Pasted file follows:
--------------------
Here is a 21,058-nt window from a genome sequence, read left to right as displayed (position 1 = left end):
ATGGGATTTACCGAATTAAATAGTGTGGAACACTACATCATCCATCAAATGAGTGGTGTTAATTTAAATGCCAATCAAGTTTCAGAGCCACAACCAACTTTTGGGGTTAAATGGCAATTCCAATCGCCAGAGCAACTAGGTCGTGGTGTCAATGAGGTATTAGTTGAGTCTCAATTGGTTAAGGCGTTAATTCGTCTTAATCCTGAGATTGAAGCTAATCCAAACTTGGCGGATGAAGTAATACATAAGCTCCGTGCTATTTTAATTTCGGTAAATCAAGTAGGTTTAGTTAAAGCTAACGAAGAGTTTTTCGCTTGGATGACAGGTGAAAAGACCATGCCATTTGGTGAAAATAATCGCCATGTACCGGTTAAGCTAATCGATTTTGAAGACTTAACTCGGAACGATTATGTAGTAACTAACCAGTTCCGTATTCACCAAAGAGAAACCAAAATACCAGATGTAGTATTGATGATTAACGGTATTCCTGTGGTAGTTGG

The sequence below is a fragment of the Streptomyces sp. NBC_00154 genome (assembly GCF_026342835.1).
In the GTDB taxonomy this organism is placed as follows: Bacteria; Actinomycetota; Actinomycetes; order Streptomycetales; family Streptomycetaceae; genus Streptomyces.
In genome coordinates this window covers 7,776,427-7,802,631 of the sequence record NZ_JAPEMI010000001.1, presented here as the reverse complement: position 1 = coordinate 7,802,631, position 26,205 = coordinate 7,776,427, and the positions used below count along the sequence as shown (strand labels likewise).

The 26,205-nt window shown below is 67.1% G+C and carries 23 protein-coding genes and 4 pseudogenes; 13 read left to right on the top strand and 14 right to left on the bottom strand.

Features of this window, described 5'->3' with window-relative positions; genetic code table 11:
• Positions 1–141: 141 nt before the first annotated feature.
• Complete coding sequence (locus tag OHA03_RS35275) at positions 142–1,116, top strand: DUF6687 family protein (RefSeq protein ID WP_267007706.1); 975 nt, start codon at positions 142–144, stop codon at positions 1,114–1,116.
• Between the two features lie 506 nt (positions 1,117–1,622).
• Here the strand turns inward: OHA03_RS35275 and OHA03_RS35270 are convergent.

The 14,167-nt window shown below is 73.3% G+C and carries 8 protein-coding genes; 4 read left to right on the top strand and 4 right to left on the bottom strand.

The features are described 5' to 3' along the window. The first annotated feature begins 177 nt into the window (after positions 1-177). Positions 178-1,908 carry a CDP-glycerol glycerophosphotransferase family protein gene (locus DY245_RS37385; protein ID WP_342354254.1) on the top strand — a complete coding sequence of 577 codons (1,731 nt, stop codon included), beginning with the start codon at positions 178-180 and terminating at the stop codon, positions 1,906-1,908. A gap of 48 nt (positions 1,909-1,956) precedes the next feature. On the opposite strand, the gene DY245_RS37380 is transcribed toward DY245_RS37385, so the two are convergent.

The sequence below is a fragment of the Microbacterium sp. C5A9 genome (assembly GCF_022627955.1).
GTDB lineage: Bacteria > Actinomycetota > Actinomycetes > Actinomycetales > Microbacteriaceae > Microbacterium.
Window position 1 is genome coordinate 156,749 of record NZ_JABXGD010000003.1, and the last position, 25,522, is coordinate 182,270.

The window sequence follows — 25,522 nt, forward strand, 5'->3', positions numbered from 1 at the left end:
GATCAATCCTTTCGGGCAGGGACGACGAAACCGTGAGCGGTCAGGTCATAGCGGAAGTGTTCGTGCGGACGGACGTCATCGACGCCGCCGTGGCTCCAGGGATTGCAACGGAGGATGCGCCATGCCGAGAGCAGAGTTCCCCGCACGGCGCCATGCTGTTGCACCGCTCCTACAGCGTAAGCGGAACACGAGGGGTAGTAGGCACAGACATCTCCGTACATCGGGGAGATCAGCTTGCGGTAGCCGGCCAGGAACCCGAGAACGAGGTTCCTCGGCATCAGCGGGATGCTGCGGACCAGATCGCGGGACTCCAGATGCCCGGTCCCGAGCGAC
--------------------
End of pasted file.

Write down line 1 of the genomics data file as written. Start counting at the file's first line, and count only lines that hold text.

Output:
Here is a 21,058-nt window from a genome sequence, read left to right as displayed (position 1 = left end):